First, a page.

[INSERT YOUR MONEYBALL JOKE HERE]
We live in a “post-moneyball” world. Everything from election results to your choice of college to NBA draft picks uses analytics. Well, not everything…
As one would expect, Congress looks to be behind the times, but Rep. Paul Ryan and Sen. Patty Murray want to rectify that. In new bipartisan legislation introduced last week, the Evidence-Based Policymaking Commission Act of 2015 would use federal government data on programs and policies to help create better policy decisions in the future. The bill looks to accomplish this by having Congress create a 15 member panel – consisting of experts from various fields – that would evaluate government data and decide how to make it more accessible to researchers so they could give better feedback during policy making sessions.
Now if you’re wondering, “doesn’t the government already do this?” My initial response would be to first mock you…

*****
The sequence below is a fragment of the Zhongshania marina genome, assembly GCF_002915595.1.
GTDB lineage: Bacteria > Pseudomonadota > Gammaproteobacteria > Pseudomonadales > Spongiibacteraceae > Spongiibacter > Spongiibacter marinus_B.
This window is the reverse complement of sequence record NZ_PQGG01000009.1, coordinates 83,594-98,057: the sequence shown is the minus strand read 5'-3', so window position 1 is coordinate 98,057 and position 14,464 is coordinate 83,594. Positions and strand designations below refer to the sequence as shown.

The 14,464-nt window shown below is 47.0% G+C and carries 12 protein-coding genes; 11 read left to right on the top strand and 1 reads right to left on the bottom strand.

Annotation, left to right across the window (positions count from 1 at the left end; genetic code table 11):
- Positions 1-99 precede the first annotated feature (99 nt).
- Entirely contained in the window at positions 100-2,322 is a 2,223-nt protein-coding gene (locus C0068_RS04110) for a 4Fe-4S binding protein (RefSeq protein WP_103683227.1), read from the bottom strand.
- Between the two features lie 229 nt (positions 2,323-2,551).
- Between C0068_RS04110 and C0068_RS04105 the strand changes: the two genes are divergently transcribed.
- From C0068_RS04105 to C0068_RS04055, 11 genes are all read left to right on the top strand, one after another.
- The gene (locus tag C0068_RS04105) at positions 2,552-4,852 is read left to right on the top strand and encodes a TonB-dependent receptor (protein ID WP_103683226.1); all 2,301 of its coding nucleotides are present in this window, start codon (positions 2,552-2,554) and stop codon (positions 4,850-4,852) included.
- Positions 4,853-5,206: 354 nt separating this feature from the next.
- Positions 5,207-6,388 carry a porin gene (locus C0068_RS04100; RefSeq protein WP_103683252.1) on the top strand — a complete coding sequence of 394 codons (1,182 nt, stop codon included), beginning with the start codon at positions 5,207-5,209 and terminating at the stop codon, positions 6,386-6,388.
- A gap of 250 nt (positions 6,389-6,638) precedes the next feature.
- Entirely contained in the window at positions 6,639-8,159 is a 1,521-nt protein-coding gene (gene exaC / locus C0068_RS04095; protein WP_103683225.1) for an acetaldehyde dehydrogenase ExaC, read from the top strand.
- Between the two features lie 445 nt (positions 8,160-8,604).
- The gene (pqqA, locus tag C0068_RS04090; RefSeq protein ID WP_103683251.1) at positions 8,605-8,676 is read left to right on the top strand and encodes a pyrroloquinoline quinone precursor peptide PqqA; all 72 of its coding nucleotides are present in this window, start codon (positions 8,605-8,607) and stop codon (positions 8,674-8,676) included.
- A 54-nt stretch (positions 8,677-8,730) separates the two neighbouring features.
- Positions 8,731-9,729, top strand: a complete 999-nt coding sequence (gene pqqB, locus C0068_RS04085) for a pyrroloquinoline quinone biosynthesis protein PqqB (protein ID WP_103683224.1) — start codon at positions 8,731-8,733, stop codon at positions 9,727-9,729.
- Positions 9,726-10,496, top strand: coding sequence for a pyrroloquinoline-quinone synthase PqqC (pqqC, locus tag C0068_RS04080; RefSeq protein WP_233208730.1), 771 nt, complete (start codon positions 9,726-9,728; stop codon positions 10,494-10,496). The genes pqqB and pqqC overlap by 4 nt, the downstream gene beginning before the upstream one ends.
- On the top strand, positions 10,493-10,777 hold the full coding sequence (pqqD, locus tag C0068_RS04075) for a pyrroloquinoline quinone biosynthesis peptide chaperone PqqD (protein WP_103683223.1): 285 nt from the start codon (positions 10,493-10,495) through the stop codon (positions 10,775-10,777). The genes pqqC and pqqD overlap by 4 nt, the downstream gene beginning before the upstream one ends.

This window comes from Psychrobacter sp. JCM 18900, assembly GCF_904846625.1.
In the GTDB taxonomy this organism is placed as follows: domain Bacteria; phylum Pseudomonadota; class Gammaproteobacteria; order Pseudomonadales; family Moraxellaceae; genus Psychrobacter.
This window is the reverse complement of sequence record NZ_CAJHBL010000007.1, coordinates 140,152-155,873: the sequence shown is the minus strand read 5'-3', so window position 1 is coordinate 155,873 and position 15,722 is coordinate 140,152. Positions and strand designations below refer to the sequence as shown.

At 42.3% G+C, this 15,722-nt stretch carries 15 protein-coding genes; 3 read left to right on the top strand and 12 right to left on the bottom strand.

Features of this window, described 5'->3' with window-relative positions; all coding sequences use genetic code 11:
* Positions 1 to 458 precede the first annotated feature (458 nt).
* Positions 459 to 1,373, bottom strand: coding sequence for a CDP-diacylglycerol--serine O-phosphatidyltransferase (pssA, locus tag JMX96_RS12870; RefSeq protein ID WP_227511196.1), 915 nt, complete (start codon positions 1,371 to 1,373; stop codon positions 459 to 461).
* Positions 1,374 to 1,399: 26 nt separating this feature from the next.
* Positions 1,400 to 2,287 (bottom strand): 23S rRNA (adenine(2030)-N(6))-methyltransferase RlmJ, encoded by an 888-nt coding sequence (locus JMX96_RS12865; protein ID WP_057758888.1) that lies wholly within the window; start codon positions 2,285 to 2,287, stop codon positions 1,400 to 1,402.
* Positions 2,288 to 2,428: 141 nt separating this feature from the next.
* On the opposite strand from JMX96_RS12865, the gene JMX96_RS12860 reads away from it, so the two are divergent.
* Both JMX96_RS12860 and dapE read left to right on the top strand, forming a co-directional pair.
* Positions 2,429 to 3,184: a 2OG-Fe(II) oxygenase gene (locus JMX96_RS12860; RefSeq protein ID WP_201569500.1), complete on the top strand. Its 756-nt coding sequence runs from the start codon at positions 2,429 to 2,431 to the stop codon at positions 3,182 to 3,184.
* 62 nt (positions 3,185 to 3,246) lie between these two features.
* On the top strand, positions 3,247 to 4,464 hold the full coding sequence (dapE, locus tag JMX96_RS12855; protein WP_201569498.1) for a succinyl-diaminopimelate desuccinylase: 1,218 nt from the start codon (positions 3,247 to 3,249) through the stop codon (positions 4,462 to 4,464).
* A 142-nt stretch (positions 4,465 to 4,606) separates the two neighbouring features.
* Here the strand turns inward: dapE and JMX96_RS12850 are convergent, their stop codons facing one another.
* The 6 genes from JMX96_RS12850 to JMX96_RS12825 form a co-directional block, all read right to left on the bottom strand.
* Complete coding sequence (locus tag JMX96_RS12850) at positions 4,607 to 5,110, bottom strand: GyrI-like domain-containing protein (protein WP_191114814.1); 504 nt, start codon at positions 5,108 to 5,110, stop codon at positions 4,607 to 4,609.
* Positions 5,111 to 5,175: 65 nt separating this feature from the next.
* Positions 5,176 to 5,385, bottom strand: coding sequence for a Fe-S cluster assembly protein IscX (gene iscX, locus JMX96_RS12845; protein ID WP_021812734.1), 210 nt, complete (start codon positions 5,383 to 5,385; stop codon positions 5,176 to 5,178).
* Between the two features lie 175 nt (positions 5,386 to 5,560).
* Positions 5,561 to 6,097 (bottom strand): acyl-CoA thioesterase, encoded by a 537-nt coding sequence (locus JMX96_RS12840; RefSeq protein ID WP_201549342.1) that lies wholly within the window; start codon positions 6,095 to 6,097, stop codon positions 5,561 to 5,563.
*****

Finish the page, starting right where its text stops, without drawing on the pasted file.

And then tell you no.
Multiple studies have been done showing that very little policy making is actually backed by hard evidence. While definitely a scary thought, it makes sense once you take “Washington culture” into account. The policy making process in Washington is riddled with competing interests from all sides, usually final forms of bills make little sense in how they are actually implemented. In many cases they become amalgamations of various policy interests, which eventually abandon the bill’s original intentions.
The introduction of this type of legislation has the potential to improve the policy making process in Washington. However, similar bills like the Evidence-Based Policymaking Commission Act have died quick deaths in the past with each side worrying that the government data could be used against their best interests. Still, many are hopeful this time around. With both party leaders backing this legislation, along with the Obama administration pushing for it to pass, there is hope that the measure will be made into law.
And if not, there’s always the statistical bullshitting. It’s work thus far… I guess.
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